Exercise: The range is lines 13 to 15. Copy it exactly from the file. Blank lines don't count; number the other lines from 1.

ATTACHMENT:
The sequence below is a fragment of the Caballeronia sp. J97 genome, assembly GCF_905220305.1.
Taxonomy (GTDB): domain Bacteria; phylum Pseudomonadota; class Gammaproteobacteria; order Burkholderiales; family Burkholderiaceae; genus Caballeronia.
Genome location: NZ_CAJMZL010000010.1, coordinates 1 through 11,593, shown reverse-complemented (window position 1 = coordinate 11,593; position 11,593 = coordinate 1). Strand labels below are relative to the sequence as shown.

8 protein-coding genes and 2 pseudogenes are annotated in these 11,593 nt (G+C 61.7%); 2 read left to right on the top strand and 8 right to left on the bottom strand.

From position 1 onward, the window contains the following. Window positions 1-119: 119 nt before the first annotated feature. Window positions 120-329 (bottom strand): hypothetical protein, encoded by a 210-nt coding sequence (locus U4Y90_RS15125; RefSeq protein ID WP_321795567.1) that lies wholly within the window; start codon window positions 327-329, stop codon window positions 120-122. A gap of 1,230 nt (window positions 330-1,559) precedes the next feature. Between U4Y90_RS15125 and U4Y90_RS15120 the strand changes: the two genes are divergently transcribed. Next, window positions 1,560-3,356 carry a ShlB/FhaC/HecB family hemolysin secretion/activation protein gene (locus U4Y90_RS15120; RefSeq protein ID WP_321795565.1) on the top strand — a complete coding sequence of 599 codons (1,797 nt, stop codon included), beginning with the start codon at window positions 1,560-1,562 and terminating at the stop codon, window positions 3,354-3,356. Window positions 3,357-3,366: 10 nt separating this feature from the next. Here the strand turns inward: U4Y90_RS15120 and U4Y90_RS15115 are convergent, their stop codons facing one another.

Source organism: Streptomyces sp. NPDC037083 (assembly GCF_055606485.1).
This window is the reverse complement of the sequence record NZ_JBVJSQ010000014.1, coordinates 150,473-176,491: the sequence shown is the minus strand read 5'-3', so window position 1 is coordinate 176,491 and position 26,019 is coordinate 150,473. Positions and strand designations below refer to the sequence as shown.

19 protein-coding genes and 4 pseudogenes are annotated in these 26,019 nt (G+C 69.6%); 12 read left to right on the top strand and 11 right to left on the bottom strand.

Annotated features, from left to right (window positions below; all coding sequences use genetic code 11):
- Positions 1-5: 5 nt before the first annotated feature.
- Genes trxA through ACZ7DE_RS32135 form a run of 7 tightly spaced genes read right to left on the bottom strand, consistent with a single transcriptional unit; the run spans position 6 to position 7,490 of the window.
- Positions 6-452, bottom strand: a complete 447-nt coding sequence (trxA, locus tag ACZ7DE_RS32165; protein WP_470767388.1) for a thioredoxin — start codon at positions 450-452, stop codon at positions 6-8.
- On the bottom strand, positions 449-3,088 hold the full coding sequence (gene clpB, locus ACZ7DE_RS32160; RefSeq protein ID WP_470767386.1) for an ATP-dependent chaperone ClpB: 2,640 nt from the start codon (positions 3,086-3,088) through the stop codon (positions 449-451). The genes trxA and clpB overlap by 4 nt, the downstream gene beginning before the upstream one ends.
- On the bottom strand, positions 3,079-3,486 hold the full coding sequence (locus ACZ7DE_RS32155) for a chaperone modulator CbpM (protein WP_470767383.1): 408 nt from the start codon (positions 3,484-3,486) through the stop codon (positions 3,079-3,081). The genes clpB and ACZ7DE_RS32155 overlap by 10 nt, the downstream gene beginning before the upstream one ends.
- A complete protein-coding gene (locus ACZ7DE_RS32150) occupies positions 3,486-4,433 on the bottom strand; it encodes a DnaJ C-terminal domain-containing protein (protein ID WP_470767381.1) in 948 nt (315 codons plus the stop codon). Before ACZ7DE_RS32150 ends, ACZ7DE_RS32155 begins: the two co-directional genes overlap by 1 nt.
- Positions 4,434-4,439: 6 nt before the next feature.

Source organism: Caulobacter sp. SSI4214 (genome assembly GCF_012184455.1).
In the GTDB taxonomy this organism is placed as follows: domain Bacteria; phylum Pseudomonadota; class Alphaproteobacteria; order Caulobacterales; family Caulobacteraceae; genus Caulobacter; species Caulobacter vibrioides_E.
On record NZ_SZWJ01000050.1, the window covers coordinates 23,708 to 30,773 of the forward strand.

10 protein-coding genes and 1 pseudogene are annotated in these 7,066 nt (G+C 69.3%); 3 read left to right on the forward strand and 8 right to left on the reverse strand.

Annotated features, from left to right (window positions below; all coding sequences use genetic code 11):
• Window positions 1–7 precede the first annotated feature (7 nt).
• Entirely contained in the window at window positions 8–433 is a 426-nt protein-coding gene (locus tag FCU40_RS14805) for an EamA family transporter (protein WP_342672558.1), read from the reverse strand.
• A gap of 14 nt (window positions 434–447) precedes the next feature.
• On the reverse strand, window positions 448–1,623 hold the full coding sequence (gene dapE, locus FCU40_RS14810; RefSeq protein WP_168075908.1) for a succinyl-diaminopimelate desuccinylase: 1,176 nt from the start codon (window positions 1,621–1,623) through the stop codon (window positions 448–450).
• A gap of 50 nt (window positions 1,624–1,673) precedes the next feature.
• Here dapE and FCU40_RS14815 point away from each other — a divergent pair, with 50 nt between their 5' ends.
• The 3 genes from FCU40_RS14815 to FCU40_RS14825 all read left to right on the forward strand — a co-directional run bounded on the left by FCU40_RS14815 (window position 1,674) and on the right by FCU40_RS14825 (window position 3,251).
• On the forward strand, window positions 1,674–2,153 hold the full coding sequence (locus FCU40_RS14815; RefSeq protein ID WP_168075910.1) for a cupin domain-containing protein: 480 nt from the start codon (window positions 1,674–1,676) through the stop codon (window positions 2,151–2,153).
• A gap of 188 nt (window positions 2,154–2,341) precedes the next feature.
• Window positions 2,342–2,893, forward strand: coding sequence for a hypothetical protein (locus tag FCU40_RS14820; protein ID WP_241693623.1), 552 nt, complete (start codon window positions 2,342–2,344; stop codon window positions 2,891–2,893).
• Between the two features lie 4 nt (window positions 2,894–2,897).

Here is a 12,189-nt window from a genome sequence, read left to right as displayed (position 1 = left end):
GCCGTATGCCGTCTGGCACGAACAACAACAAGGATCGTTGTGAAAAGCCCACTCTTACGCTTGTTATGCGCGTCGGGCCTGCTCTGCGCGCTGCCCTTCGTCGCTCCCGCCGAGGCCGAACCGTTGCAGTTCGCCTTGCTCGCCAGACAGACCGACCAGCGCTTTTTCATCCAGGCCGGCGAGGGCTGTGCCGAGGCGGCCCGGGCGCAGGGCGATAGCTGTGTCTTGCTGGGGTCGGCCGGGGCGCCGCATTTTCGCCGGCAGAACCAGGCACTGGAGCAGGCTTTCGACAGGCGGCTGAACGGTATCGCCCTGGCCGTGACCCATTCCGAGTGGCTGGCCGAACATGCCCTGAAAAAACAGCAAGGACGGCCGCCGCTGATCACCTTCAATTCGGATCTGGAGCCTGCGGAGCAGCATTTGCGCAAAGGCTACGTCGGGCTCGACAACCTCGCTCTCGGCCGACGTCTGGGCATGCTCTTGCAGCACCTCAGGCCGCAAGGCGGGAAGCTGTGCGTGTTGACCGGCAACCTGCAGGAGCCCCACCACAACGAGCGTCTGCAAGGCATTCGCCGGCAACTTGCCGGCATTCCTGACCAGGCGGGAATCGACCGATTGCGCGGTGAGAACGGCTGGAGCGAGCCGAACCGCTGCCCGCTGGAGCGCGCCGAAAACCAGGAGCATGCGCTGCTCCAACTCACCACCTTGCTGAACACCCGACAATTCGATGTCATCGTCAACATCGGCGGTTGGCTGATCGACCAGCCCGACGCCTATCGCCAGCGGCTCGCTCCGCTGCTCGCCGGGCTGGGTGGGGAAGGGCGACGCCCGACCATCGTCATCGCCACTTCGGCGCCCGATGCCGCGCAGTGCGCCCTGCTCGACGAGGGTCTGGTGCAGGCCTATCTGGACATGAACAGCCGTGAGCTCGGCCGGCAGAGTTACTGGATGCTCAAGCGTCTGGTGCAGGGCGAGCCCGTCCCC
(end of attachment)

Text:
- On the bottom strand, positions 449-3,088 hold the full coding sequence (gene clpB, locus ACZ7DE_RS32160; RefSeq protein ID WP_470767386.1) for an ATP-dependent chaperone ClpB: 2,640 nt from the start codon (positions 3,086-3,088) through the stop codon (positions 449-451). The genes trxA and clpB overlap by 4 nt, the downstream gene beginning before the upstream one ends.
- On the bottom strand, positions 3,079-3,486 hold the full coding sequence (locus ACZ7DE_RS32155) for a chaperone modulator CbpM (protein WP_470767383.1): 408 nt from the start codon (positions 3,484-3,486) through the stop codon (positions 3,079-3,081). The genes clpB and ACZ7DE_RS32155 overlap by 10 nt, the downstream gene beginning before the upstream one ends.
- A complete protein-coding gene (locus ACZ7DE_RS32150) occupies positions 3,486-4,433 on the bottom strand; it encodes a DnaJ C-terminal domain-containing protein (protein ID WP_470767381.1) in 948 nt (315 codons plus the stop codon). Before ACZ7DE_RS32150 ends, ACZ7DE_RS32155 begins: the two co-directional genes overlap by 1 nt.